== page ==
“I was in cave and couldn’t get out. I knew I was going to die. Then I woke up, and I was still in a cave. This elevator. It seems like being trapped in a cave. I’m not afraid to die. But I don’t want to die now. Because I want to do so many things. I want to win an Olympic medal. I want to get married. Have kids. Go places and have adventures. I want to live to 100. Then someday when I am jogging in the park, I can just drop dead, and go to Heaven.”

“That would be a good life.”

“Yes. My specialty is the 100 meter sprint. But when I am working out in nice weather I like to run in the park. See the sky, and the trees. The squirrels. The birds.”

“I like that, too. Well, I don’t run, but I walk in the park and enjoy the scenery and the animals.”

“I know I’ll go to Heaven, because I believe in Heaven. You can’t get there unless you believe in it.”

Marge said, “I don’t think that is so.”

“What do you know? You don’t believe there is a Heaven.”

“I think there might be a Heaven. Some kind of life after this one.”

“I think I have been good enough to get into Heaven. I haven’t been a saint. But I have been better than a lot of people. Above average at least.”

“I think if there is a Heaven, everybody goes there no matter how good or bad they have been.”

“That wouldn’t be fair! Why be good if you get into Heaven anyway?”

“Because you will be the same person you are now. If you want to be happy in Heaven you need to be good and happy in this life. Bad people have unhappy lives, and they won’t be happy in Heaven until they shape up and start being good.”

“What the hell do you know about Heaven? You’ve never been there.”

“Nobody alive now has been there. So my thinking about Heaven is as good as anyone’s.”

“I suppose so.”

“And I think dogs and cats and squirrels and birds will be in Heaven, too. Heaven wouldn’t be a nice place without them.”

“Animals don’t have souls. They can’t get into Heaven.”

“Who told you animals don’t have souls?”

“The priest.”

“He doesn’t know. He hasn’t been there yet, has he?”

“Well….so you think animals have souls? Will there be mosquitoes in Heaven, too?”

“Yes, but I don’t think they will bite us.”

“Why wouldn’t they bite us?”

“Because mosquitoes only need blood for reproduction. They don’t reproduce in Heaven. They just fly around and have fun.”

“Okay, wise woman. We will all meet again in Heaven. And I am going there soon, because I just can’t take being stuck in this elevator.”

Marge whispered to Pete. He nodded, and began playing “The Old Rugged Cross.” After two bars, Pete started the tune again, and Marge began to sing.

On a hill far away stood an old rugged cross
The emblem of suff’ring and shame
And I love that old cross where the Dearest and Best
For a world of lost sinners was slain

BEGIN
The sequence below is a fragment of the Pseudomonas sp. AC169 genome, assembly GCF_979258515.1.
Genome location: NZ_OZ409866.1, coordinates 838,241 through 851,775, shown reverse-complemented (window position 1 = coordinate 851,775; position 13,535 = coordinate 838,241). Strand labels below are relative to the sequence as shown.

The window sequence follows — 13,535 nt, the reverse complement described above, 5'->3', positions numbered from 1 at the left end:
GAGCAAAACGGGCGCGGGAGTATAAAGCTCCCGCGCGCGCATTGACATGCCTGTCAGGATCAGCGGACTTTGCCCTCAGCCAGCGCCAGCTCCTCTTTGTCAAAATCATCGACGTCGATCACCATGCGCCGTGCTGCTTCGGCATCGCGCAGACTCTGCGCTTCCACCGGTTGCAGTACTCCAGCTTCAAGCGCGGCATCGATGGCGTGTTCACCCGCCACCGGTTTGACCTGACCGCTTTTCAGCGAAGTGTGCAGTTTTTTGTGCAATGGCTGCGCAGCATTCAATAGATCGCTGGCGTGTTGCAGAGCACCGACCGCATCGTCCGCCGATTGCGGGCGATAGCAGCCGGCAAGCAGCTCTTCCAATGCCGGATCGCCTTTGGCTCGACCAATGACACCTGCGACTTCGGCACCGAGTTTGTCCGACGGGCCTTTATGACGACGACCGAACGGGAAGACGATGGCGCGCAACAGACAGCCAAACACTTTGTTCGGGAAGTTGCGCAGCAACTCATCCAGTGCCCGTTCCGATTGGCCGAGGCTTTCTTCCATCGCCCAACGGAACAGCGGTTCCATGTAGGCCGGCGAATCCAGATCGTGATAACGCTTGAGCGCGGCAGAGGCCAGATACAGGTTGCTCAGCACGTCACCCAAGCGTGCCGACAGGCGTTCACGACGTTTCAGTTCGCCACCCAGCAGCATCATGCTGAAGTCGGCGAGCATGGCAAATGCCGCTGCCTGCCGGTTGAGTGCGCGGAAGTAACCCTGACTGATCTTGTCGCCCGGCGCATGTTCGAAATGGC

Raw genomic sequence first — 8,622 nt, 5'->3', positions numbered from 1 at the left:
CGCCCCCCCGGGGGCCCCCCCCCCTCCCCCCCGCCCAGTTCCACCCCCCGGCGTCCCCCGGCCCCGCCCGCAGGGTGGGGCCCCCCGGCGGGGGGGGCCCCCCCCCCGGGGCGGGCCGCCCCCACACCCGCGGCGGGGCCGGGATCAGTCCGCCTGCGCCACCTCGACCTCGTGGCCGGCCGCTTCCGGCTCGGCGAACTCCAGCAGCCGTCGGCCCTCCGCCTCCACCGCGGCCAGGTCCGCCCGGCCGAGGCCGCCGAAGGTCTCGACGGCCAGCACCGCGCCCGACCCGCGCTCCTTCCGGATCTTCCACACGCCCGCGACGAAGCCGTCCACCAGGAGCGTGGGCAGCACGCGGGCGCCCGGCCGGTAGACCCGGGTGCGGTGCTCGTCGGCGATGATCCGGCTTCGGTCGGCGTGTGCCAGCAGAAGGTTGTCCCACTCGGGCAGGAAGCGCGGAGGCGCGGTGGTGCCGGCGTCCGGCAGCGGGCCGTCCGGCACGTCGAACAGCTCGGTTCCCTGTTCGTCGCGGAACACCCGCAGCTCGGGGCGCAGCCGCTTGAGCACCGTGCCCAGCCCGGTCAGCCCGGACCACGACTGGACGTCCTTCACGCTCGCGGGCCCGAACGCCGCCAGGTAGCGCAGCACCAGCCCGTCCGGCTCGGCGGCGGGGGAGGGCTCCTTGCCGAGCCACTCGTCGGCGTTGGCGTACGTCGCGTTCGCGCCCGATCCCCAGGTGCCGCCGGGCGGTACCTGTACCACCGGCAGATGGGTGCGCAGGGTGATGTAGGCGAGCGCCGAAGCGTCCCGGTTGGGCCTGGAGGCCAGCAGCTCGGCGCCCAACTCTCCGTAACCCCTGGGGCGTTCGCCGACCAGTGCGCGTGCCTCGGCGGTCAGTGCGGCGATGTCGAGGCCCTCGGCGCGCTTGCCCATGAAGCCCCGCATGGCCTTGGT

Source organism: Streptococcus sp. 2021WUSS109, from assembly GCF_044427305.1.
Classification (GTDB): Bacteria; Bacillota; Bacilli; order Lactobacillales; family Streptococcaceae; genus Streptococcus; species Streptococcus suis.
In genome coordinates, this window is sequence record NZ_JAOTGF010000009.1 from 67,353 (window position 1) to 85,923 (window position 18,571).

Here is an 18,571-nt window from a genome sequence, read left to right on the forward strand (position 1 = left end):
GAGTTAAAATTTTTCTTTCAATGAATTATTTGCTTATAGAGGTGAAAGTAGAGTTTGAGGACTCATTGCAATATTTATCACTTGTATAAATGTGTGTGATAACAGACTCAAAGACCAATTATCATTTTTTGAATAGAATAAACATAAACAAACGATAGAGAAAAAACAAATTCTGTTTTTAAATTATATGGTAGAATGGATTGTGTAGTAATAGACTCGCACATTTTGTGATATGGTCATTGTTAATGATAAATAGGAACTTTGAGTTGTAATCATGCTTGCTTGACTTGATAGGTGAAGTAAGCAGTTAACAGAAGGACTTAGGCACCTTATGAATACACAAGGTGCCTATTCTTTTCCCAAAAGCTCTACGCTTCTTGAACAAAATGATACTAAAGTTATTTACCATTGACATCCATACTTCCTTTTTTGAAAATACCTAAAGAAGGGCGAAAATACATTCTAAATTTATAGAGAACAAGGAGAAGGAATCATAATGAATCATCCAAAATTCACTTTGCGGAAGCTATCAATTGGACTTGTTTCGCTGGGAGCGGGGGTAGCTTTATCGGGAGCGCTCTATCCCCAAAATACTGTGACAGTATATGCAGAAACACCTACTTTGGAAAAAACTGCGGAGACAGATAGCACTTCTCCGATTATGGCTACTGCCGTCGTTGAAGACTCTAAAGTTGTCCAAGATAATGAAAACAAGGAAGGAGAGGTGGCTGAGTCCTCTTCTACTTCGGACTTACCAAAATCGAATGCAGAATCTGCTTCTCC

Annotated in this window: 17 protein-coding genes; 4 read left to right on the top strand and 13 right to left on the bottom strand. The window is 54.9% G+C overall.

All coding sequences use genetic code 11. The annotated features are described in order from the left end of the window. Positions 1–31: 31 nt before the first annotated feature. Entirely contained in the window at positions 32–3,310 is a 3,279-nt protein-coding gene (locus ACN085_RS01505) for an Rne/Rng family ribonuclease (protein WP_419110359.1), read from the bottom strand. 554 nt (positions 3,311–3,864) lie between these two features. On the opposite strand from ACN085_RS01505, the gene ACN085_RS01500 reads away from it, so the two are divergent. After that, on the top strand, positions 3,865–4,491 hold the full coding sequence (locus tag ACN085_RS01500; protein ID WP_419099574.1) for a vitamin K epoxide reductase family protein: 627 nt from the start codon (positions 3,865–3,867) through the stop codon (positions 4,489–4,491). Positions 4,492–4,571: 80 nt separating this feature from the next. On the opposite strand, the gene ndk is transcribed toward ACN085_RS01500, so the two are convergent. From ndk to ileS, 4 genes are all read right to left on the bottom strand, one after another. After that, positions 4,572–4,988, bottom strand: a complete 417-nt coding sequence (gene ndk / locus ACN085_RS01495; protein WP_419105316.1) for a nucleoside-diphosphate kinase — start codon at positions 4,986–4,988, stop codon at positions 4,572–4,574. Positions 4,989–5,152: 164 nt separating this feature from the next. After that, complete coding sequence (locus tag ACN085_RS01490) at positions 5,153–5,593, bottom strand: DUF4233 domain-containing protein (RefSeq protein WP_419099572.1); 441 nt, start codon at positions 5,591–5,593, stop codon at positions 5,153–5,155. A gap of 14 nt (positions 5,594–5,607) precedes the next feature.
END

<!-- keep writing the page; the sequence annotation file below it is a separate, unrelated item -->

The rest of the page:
So I’ll cherish the old rugged cross
Till my trophies at last I lay down
I will cling to the old rugged cross
And exchange it someday for a crown

Marge stopped singing while Pete played a solo. Improvising a bit on the melody. Then Marge resumed singing while Pete played softly.

Oh, that old rugged cross, so despised by the world
Has a wondrous attraction for me
For the dear Lamb of God left His glory above
To bear it to dark Calvary
So I’ll cherish the old rugged cross
Till my trophies at last I lay down
I will cling to the old rugged cross
And exchange it someday for a crown
To the old rugged cross I will ever be true
Its shame and reproach gladly bear
Then He’ll call me someday to my home far away
Where His glory forever I’ll share
So I’ll cherish the old rugged cross
Till my trophies at last I lay down
I will cling to the old rugged cross
And exchange it someday for a crown

Sue closed her eyes, and slumped to the floor during the last chorus.

“Is she dead?” said Pete.

“Just sleeping. I hope,” said Jim. “Yes, she breathing.”

“Good news!” The voice from the ceiling. “We think we have fixed your elevator. Well, partly fixed. We think we can move it up to the garden on the roof. The door up there has already been pried open. You may move slowly. You will be able to get off in the roof garden, and walk down to other floors by the stairs.”

The elevator shuddered, and then began moving slowly upward. Sue woke up.

“We’re moving!” said Jim. We’re going up! We’re saved!”

“Are we going to Heaven?” said Sue.

“No, Only as far as the garden on the roof. You can get your Olympic medal, get married, have kids, and live to 100. And then you can go to Heaven.”

Pete began playing “Fifty Miles of Elbow Room.” Marge began to sing.

I’ve been a wearied of travelin’
I’ve been a wearied at home
There must be a place in this happy land
Where the tired of soul can go
See the way to the other side
It’s a wonderful place to be
There’ll be room to spare when we get up there
There’ll be room for you and for me
Oh the Jordan’s long and deep and wide
The skies are always blue
And on the left side, and on the right side
Fifty miles of elbow room

The elevator stopped. The doors were open. They all stepped out onto the roof of the building. Pete played another chorus of “Fifty Miles of Elbow Room,” and the others sang as they walked to the stairs, and down to the lower floors of the building.

“Have they freaked out?, said one of the elevator repairmen. “Do they think they have died and gone to Heaven?”

“Well, this rooftop garden is about as pretty as Heaven could be,” said his partner. “This is the happiest bunch of elevator prisoners I have ever rescued.”

The elevator adventure did not make the four people best friends. They did not get together for an anniversary celebration after a year. But they smiled and exchanged a few words whenever they happened to meet on the stairs in that building.

Dean Norman is a contributor to the Earlyjas Rag in Ohio. His writing and artwork has frequently appeared in The Syncopated Times.

Or look at our Subscription Options.